This AI can harness sound to reveal the structure of unseen spaces
It's called a neural acoustic field model, and it can also consider what noises would sound like as you traveled through virtual reality.
Imagine you’re walking through a series of rooms, circling closer and closer to a sound source, whether it’s music playing from a speaker or a person talking. The noise you hear as you move through this maze will distort and fluctuate based on where you are. Considering a scenario like this, a team of researchers from MIT and Carnegie Mellon University have been working on a model that can realistically depict how the sound around a listener changes as they move through a certain space. They published their work on this subject in a new preprint paper last week.
The sounds we hear in the world can vary depending on factors like what type of spaces the sound waves are bouncing off of, what material they’re hitting or passing through, and how far they need to travel. These characteristics can influence how sound scatters and decays. But researchers can reverse engineer this process as well. They can take a sound sample, and even use that to deduce what the environment is like (in some ways, it’s like how animals use echolocation to “see”).
“We’re mostly modeling the spatial acoustics, so the [focus is on] reverberations,” says Yilun Du, a graduate student at MIT and an author on the paper. “Maybe if you’re in a concert hall, there are a lot of reverberations, maybe if you’re in a cathedral, there are many echoes versus if you’re in a small room, there isn’t really any echo.”
Their model, called a neural acoustic field (NAF), is a neural network that can account for the position of both the sound source and listener, as well as the geometry of the space through which the sound has traveled.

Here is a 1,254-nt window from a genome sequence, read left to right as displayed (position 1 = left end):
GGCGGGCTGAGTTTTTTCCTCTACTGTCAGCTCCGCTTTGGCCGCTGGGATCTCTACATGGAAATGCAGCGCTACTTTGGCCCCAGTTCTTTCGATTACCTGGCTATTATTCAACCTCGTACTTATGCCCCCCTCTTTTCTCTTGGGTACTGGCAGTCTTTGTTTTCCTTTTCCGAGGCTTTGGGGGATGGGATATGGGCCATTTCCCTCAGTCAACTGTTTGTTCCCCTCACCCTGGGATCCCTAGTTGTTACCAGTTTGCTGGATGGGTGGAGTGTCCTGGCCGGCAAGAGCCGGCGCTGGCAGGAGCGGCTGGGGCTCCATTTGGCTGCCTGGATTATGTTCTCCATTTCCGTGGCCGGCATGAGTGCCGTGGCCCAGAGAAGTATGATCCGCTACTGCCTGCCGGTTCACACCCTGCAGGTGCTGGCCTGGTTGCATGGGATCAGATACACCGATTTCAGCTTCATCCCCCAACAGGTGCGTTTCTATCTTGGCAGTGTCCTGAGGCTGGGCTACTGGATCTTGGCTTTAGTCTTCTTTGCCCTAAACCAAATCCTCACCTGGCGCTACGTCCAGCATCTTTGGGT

To train the NAF, researchers fed it visual information about the scene and a few spectrograms (visual pattern representation that captures the amplitude, frequency, and duration of sounds) of audio gathered from what the listener would hear at different vantage points and positions.
“We have a sparse number of data points; from this we fit some type of model that can accurately synthesize how sound would sound like from any location position from the room, and what it would sound like from a new position,” Du says. “Once we fit this model, you can simulate all sorts of virtual walk-throughs.”
The team used audio data obtained from a virtually simulated room. “We also have some results on real scenes, but the issue is that gathering this data in the real world takes a lot of time,” Du notes.
Using this data, the model can learn to predict how the sounds the listener hears would change if they moved to another position. For example, if music was coming from a speaker at the center of the room, this sound would get louder if the listener walked closer to it, and would become more muffled if the listener walked into another room. The NAF can also use this information to predict the structure of the world around the listener.
One big application of this type of model is in virtual reality, so that sounds could be accurately generated for a listener moving through a space in VR. The other big use he sees is in artificial intelligence.
“We have a lot of models for vision. But perception isn’t just limited to vision, sound is also very important. We can also imagine this is an attempt to do perception using sound,” he says.
Sound isn’t the only medium that researchers are playing around with using AI. Machine learning technology today can take 2D images and use them to generate a 3D model of an object, offering different perspectives and new views. This technique comes in handy especially in virtual reality settings, where engineers and artists have to architect realism into screen spaces.
Additionally, models like this sound-focused one could enhance current sensors and devices in low light or underwater conditions. “Sound also allows you to see across corners. There’s a lot of variability depending on lighting conditions. Objects look very different,” Du says. “But sound kinda bounces the same most of the time. It’s a different sensory modality.”
For now, a main limitation to further development of their model is the lack of information. “One thing that was surprisingly difficult was actually getting data, because people haven’t explored this problem that much,” he says. “When you try to synthesize novel views in virtual reality, there’s tons of datasets, all these real images. With more datasets, it would be very interesting to explore more of these approaches especially in real scenes.”
Watch (and listen to) a walkthrough of a virtual space, below: